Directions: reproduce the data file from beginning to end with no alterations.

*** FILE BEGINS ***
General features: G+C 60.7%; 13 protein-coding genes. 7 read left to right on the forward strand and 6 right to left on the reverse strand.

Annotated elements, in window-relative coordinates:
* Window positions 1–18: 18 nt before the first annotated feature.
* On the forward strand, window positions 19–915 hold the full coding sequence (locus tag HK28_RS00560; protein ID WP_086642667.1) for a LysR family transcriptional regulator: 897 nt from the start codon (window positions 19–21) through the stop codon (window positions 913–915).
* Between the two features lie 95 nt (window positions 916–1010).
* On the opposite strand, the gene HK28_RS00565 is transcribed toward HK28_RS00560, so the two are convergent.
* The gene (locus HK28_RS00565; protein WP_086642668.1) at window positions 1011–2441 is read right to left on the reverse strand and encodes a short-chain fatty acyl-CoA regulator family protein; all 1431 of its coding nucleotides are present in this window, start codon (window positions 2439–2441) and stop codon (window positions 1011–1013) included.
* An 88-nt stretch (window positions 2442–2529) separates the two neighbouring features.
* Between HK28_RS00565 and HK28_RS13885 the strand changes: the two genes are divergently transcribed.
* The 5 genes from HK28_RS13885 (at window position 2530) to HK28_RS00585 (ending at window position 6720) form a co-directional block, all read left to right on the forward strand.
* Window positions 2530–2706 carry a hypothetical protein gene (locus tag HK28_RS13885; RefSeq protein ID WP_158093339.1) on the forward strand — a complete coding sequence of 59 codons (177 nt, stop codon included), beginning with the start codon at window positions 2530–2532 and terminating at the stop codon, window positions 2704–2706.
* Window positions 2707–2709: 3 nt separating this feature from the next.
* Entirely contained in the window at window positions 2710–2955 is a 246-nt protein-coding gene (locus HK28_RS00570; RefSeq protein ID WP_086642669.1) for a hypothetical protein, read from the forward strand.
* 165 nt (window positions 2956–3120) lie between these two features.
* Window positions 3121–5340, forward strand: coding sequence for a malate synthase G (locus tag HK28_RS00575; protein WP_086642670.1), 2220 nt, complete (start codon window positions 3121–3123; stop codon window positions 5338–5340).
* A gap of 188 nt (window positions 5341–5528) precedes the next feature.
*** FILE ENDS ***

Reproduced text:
General features: G+C 60.7%; 13 protein-coding genes. 7 read left to right on the forward strand and 6 right to left on the reverse strand.

Annotated elements, in window-relative coordinates:
* Window positions 1–18: 18 nt before the first annotated feature.
* On the forward strand, window positions 19–915 hold the full coding sequence (locus tag HK28_RS00560; protein ID WP_086642667.1) for a LysR family transcriptional regulator: 897 nt from the start codon (window positions 19–21) through the stop codon (window positions 913–915).
* Between the two features lie 95 nt (window positions 916–1010).
* On the opposite strand, the gene HK28_RS00565 is transcribed toward HK28_RS00560, so the two are convergent.
* The gene (locus HK28_RS00565; protein WP_086642668.1) at window positions 1011–2441 is read right to left on the reverse strand and encodes a short-chain fatty acyl-CoA regulator family protein; all 1431 of its coding nucleotides are present in this window, start codon (window positions 2439–2441) and stop codon (window positions 1011–1013) included.
* An 88-nt stretch (window positions 2442–2529) separates the two neighbouring features.
* Between HK28_RS00565 and HK28_RS13885 the strand changes: the two genes are divergently transcribed.
* The 5 genes from HK28_RS13885 (at window position 2530) to HK28_RS00585 (ending at window position 6720) form a co-directional block, all read left to right on the forward strand.
* Window positions 2530–2706 carry a hypothetical protein gene (locus tag HK28_RS13885; RefSeq protein ID WP_158093339.1) on the forward strand — a complete coding sequence of 59 codons (177 nt, stop codon included), beginning with the start codon at window positions 2530–2532 and terminating at the stop codon, window positions 2704–2706.
* Window positions 2707–2709: 3 nt separating this feature from the next.
* Entirely contained in the window at window positions 2710–2955 is a 246-nt protein-coding gene (locus HK28_RS00570; RefSeq protein ID WP_086642669.1) for a hypothetical protein, read from the forward strand.
* 165 nt (window positions 2956–3120) lie between these two features.
* Window positions 3121–5340, forward strand: coding sequence for a malate synthase G (locus tag HK28_RS00575; protein WP_086642670.1), 2220 nt, complete (start codon window positions 3121–3123; stop codon window positions 5338–5340).
* A gap of 188 nt (window positions 5341–5528) precedes the next feature.